Posts Tagged ‘blogsherpa’

Pleven – Sit Back and Relax

June 19, 2010

In a world without boundaries we are tempted by distant exotic destinations. The further from home – the more exotic and desirable. Then, one day, we are surprised to discover our own home town. We  now see it with a different eye and enjoy the charms of this place the way we never have before.

I was born in a mid-size Bulgarian town. The moment I finished high school I moved to the capital of Bulgaria – Sofia and since then I’ve been everywhere else but my hometown Pleven.

Rainbow over Pleven

A Tiny Bit of History
As it turns out Pleven has ancient history. It was a Thracian settlement, a Roman province and a fortress. It is mostly known for being a major battle scene during the Russo-Turkish War, which you will be reminded of by every monument you see.

The town of Pleven in Bulgaria
At first Pleven looks like a typical post-communist mid-size Bulgarian town. You will see the usual large marble square, the monuments of the Russo –Turkish War and the concrete residential districts inherited from communist time.
However, Pleven is a very special town. It is quiet, laid back and green. It has the most beautiful fountain cascade and when the lights are on in the evening the square looks magical.

Pleven's Town Hall

If you wanna go for a super pleasant 30 minute relaxed walk start from “Pleven’s  Big Ben” (the town hall) – a big red building with a clock tower, where the offices of the municipality reside – and just walk down the square. You’ll pass the marble square with the fountains, continue along a street lined with cafes, pass the Drama Theatre and then reach the shady “Old Main Street’’.  I love its old houses and its cool shade in the summer. And the best thing  – nowhere you will see or hear or watch out for cars. It’s all pedestrian.

Must  see

Here is a short list of ‘must sees’ in Pleven, Bulgaria

Kaylaka Park Reserve in Pleven – a huge park – one day is not enough to explore. It is ideal for biking and walking.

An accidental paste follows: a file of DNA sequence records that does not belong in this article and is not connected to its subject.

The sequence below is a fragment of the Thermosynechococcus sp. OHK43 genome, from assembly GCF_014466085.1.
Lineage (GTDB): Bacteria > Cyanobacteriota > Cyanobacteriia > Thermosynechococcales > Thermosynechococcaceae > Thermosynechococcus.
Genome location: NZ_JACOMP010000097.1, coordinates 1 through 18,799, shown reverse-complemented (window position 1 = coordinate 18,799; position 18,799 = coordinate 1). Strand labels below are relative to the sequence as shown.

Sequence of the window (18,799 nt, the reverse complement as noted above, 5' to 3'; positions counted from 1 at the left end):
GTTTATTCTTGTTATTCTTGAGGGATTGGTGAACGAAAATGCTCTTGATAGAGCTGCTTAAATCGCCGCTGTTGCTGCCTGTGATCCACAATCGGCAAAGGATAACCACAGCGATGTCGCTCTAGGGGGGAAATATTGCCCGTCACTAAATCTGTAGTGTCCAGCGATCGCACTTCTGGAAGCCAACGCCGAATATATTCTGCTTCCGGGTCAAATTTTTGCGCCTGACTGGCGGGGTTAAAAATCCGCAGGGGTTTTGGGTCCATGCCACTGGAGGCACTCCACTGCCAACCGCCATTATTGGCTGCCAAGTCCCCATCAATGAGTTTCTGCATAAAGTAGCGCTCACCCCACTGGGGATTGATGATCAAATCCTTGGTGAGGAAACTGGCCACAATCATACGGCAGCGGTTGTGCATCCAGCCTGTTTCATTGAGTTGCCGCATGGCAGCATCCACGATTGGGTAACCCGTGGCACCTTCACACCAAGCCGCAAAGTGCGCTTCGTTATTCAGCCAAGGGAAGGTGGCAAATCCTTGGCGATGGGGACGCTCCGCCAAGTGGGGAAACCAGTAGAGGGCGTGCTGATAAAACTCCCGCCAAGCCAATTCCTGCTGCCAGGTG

Kaylaka Park Reserve

Kaylaka Park

Pleven Panorama – this is a kind of monument-museum , which depicts the Russo-Turkish War. I remember I was quite impressed as a kid by the reality of the set-scenes. Pleven Panorama is located in a beautiful area –  Skobelev Park close to the so-called Dead Valley Lake. The valley is “dead” because it was covered with the bones of soldiers.

Pleven Regional Historical Museum – one of the largest museums in Bulgaria.

The Chapel Mausoleum – you can’t miss it even if you wanted to. Its right in the centre of the square. There is the “eternal fire” burning in front and the bones of soldiers resting inside.

The Chapel Mausoleum

Cafeteria Street (that’s not its official name) – Pleven is THE place for drinking coffee and chilling. There is a whole street lined up with cafes full of beautiful young people doing just that. There is a word that Pleven women are extraordinary beautiful. Choose a soft chair, order an espresso and enjoy the view:)

Pleven Plattenbauten – just out of curiosity you might wanna visit one of these residential areas – “Druzhba” or “Storgozia”. A bunch of large-panel system buildings or LPS, looking just like one another. Its pathetic! I actually grew up in one of those. The good part was that we had sooo many neighbours and friends – it was never boring!

Concrete Monsters

Pleven is all about drinking espresso and shopping clothes. For a small town like Pleven the 3 shopping malls are a little too much!

Where to stay

I can’t really recommend any hotels in Pleven. They are not cheap due to the lack of tourist flow. I would stay in Park Hotel Kaylaka or Orbita hotel only because they are located in Kaylaka park.

Park Hotel Kaylaka

Quick facts about Pleven, Bulgaria

Location:  (see map) about 2.15 h driving North East from the capital – Sofia

Population: about 80 000
Must see: Kaylaka Park Reserve, Pleven Panorama, Regional Historical Museum, the Chapel Mausoleum, The Drama Theatr